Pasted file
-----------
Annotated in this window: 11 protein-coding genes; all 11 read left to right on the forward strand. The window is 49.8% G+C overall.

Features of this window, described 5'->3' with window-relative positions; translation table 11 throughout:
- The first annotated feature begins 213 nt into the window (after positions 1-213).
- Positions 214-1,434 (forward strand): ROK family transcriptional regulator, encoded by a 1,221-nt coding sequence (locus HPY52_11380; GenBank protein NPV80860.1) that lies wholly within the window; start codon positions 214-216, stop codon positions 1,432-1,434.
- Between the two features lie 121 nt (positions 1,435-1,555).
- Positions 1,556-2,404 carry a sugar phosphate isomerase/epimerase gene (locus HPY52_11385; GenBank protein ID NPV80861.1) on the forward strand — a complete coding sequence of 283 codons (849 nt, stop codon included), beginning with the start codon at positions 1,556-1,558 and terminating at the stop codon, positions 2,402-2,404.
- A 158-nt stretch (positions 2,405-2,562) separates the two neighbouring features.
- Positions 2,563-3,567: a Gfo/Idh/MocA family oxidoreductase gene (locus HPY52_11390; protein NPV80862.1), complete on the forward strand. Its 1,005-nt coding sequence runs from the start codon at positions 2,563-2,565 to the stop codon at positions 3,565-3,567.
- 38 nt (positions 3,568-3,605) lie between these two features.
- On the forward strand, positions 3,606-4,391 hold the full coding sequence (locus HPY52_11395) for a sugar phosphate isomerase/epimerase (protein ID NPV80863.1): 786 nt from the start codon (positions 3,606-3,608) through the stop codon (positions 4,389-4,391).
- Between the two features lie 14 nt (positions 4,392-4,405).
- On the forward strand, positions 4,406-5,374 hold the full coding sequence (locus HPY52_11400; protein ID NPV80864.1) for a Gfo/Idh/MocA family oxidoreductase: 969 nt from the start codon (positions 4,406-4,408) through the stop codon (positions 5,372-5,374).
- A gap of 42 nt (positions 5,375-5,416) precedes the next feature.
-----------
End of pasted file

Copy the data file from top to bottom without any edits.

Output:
Annotated in this window: 11 protein-coding genes; all 11 read left to right on the forward strand. The window is 49.8% G+C overall.

Features of this window, described 5'->3' with window-relative positions; translation table 11 throughout:
- The first annotated feature begins 213 nt into the window (after positions 1-213).
- Positions 214-1,434 (forward strand): ROK family transcriptional regulator, encoded by a 1,221-nt coding sequence (locus HPY52_11380; GenBank protein NPV80860.1) that lies wholly within the window; start codon positions 214-216, stop codon positions 1,432-1,434.
- Between the two features lie 121 nt (positions 1,435-1,555).
- Positions 1,556-2,404 carry a sugar phosphate isomerase/epimerase gene (locus HPY52_11385; GenBank protein ID NPV80861.1) on the forward strand — a complete coding sequence of 283 codons (849 nt, stop codon included), beginning with the start codon at positions 1,556-1,558 and terminating at the stop codon, positions 2,402-2,404.
- A 158-nt stretch (positions 2,405-2,562) separates the two neighbouring features.
- Positions 2,563-3,567: a Gfo/Idh/MocA family oxidoreductase gene (locus HPY52_11390; protein NPV80862.1), complete on the forward strand. Its 1,005-nt coding sequence runs from the start codon at positions 2,563-2,565 to the stop codon at positions 3,565-3,567.
- 38 nt (positions 3,568-3,605) lie between these two features.
- On the forward strand, positions 3,606-4,391 hold the full coding sequence (locus HPY52_11395) for a sugar phosphate isomerase/epimerase (protein ID NPV80863.1): 786 nt from the start codon (positions 3,606-3,608) through the stop codon (positions 4,389-4,391).
- Between the two features lie 14 nt (positions 4,392-4,405).
- On the forward strand, positions 4,406-5,374 hold the full coding sequence (locus HPY52_11400; protein ID NPV80864.1) for a Gfo/Idh/MocA family oxidoreductase: 969 nt from the start codon (positions 4,406-4,408) through the stop codon (positions 5,372-5,374).
- A gap of 42 nt (positions 5,375-5,416) precedes the next feature.